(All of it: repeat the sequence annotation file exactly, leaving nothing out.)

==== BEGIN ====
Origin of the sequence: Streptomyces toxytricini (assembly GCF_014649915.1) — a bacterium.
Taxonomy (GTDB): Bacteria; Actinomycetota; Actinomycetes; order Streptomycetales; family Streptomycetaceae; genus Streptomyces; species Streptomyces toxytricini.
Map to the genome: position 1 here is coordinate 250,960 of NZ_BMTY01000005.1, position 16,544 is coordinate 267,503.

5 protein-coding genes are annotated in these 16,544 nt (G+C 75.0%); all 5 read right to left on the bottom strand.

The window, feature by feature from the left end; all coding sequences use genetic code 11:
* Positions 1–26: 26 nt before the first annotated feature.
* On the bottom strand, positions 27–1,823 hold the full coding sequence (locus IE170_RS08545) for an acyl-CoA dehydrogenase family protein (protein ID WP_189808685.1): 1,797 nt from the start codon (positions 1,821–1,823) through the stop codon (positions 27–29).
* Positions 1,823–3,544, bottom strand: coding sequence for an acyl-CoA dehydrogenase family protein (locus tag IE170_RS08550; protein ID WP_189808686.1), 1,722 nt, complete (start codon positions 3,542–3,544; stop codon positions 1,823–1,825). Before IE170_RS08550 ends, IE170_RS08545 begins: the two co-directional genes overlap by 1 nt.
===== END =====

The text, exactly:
Origin of the sequence: Streptomyces toxytricini (assembly GCF_014649915.1) — a bacterium.
Taxonomy (GTDB): Bacteria; Actinomycetota; Actinomycetes; order Streptomycetales; family Streptomycetaceae; genus Streptomyces; species Streptomyces toxytricini.
Map to the genome: position 1 here is coordinate 250,960 of NZ_BMTY01000005.1, position 16,544 is coordinate 267,503.

5 protein-coding genes are annotated in these 16,544 nt (G+C 75.0%); all 5 read right to left on the bottom strand.

The window, feature by feature from the left end; all coding sequences use genetic code 11:
* Positions 1–26: 26 nt before the first annotated feature.
* On the bottom strand, positions 27–1,823 hold the full coding sequence (locus IE170_RS08545) for an acyl-CoA dehydrogenase family protein (protein ID WP_189808685.1): 1,797 nt from the start codon (positions 1,821–1,823) through the stop codon (positions 27–29).
* Positions 1,823–3,544, bottom strand: coding sequence for an acyl-CoA dehydrogenase family protein (locus tag IE170_RS08550; protein ID WP_189808686.1), 1,722 nt, complete (start codon positions 3,542–3,544; stop codon positions 1,823–1,825). Before IE170_RS08550 ends, IE170_RS08545 begins: the two co-directional genes overlap by 1 nt.